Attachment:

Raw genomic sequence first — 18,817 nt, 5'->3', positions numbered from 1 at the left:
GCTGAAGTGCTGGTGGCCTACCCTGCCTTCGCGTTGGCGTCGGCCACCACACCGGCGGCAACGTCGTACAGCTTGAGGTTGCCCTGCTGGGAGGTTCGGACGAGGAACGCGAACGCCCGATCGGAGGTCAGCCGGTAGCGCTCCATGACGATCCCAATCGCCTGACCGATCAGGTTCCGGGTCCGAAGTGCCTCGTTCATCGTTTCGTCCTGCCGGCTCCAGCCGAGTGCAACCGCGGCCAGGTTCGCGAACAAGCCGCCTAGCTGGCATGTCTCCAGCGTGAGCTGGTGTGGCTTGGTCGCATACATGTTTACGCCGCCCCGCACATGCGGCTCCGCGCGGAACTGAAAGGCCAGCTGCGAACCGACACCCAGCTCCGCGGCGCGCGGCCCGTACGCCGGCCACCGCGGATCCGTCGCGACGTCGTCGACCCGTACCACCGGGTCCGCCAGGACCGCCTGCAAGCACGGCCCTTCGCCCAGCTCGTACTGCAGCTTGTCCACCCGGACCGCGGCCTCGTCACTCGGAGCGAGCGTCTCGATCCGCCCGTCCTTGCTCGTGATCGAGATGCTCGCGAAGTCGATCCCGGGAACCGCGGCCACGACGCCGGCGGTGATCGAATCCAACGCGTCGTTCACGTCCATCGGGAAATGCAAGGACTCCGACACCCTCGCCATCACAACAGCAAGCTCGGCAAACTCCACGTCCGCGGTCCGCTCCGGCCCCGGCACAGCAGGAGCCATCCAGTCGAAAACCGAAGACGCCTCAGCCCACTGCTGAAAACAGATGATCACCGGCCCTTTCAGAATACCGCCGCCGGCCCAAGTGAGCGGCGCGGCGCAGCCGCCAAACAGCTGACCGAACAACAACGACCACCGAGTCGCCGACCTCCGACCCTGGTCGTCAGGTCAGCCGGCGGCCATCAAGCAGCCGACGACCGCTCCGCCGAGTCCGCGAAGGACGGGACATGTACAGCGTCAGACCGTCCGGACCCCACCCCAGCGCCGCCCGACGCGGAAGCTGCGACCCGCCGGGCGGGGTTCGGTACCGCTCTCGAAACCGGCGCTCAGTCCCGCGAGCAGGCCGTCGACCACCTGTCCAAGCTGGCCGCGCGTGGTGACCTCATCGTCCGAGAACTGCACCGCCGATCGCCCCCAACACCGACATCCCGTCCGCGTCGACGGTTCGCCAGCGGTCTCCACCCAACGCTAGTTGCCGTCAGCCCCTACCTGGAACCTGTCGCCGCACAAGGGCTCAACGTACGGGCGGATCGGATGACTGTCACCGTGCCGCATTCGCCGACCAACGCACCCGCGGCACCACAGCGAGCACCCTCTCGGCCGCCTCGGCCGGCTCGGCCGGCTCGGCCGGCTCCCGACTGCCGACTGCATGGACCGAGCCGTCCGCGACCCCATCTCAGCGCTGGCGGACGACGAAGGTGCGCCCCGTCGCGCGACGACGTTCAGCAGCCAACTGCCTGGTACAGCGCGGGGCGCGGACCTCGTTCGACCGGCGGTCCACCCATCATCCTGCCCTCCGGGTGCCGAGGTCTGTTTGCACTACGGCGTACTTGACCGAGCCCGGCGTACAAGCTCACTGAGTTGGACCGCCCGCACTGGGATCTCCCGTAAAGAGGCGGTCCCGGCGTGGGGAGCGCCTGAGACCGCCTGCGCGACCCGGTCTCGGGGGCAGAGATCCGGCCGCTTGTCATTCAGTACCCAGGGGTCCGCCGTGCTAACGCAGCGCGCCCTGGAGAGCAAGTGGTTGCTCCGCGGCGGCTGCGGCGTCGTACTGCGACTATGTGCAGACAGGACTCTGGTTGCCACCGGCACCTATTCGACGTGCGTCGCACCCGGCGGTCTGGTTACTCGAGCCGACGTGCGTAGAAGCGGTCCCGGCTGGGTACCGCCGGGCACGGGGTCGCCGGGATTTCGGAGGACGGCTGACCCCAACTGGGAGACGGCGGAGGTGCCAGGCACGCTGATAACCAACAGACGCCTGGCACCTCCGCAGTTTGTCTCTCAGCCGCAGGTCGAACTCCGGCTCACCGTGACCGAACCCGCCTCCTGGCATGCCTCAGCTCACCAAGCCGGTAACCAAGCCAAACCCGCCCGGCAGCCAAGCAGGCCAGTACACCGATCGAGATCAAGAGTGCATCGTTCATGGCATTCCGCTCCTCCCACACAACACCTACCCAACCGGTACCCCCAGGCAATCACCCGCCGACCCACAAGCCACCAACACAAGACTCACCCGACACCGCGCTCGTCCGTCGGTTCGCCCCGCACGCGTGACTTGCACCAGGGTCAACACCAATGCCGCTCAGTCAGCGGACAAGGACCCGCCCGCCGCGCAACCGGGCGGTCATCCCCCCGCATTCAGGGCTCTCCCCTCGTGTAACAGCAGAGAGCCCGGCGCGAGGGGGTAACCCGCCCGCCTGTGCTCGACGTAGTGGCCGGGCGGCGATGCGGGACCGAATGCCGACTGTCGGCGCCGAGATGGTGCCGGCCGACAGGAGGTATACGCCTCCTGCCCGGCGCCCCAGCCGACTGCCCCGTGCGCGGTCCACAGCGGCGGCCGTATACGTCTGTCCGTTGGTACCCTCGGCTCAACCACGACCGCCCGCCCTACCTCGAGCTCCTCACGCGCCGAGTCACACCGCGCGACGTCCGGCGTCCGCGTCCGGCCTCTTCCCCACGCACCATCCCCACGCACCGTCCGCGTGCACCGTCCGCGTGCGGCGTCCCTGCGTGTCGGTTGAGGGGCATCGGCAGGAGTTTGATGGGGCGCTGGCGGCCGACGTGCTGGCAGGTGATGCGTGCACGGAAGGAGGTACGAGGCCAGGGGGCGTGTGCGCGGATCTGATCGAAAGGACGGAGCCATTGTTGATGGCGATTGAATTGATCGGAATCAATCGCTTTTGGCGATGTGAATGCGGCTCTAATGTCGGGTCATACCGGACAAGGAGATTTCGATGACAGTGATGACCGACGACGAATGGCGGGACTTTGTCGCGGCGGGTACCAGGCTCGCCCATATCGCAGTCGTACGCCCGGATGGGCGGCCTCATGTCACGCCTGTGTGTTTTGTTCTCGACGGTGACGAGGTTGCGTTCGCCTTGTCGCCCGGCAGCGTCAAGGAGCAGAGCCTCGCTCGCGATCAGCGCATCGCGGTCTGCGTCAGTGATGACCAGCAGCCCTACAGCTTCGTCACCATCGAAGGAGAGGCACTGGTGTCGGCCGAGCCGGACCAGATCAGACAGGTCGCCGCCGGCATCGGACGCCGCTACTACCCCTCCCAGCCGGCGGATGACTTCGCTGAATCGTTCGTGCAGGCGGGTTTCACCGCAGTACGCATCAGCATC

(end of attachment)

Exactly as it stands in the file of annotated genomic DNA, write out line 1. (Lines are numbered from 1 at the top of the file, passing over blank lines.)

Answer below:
Raw genomic sequence first — 18,817 nt, 5'->3', positions numbered from 1 at the left: